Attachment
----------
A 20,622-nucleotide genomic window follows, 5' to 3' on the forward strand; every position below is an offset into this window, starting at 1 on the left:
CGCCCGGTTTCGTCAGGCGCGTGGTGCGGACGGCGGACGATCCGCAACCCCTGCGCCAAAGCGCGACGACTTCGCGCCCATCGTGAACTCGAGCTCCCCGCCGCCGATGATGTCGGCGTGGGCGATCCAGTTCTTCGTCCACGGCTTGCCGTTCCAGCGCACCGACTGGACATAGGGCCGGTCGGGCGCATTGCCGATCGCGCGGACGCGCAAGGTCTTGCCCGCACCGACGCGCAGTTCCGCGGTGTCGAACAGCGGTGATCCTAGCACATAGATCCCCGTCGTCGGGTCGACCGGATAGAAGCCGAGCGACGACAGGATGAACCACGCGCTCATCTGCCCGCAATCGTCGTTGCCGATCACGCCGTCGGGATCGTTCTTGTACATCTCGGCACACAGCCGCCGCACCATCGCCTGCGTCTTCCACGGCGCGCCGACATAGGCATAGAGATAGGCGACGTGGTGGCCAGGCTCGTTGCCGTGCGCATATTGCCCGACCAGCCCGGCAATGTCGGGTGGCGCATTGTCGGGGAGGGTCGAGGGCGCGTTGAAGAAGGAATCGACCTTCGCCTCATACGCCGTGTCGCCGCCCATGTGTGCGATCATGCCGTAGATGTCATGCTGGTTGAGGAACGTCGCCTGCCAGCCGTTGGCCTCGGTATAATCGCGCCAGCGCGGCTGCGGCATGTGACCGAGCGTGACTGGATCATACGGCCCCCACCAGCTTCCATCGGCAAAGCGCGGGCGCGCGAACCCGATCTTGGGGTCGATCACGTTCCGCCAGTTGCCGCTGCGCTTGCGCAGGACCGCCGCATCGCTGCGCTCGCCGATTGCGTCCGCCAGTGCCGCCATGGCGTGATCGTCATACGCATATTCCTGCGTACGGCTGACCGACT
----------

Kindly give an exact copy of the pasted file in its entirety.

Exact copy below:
A 20,622-nucleotide genomic window follows, 5' to 3' on the forward strand; every position below is an offset into this window, starting at 1 on the left:
CGCCCGGTTTCGTCAGGCGCGTGGTGCGGACGGCGGACGATCCGCAACCCCTGCGCCAAAGCGCGACGACTTCGCGCCCATCGTGAACTCGAGCTCCCCGCCGCCGATGATGTCGGCGTGGGCGATCCAGTTCTTCGTCCACGGCTTGCCGTTCCAGCGCACCGACTGGACATAGGGCCGGTCGGGCGCATTGCCGATCGCGCGGACGCGCAAGGTCTTGCCCGCACCGACGCGCAGTTCCGCGGTGTCGAACAGCGGTGATCCTAGCACATAGATCCCCGTCGTCGGGTCGACCGGATAGAAGCCGAGCGACGACAGGATGAACCACGCGCTCATCTGCCCGCAATCGTCGTTGCCGATCACGCCGTCGGGATCGTTCTTGTACATCTCGGCACACAGCCGCCGCACCATCGCCTGCGTCTTCCACGGCGCGCCGACATAGGCATAGAGATAGGCGACGTGGTGGCCAGGCTCGTTGCCGTGCGCATATTGCCCGACCAGCCCGGCAATGTCGGGTGGCGCATTGTCGGGGAGGGTCGAGGGCGCGTTGAAGAAGGAATCGACCTTCGCCTCATACGCCGTGTCGCCGCCCATGTGTGCGATCATGCCGTAGATGTCATGCTGGTTGAGGAACGTCGCCTGCCAGCCGTTGGCCTCGGTATAATCGCGCCAGCGCGGCTGCGGCATGTGACCGAGCGTGACTGGATCATACGGCCCCCACCAGCTTCCATCGGCAAAGCGCGGGCGCGCGAACCCGATCTTGGGGTCGATCACGTTCCGCCAGTTGCCGCTGCGCTTGCGCAGGACCGCCGCATCGCTGCGCTCGCCGATTGCGTCCGCCAGTGCCGCCATGGCGTGATCGTCATACGCATATTCCTGCGTACGGCTGACCGACT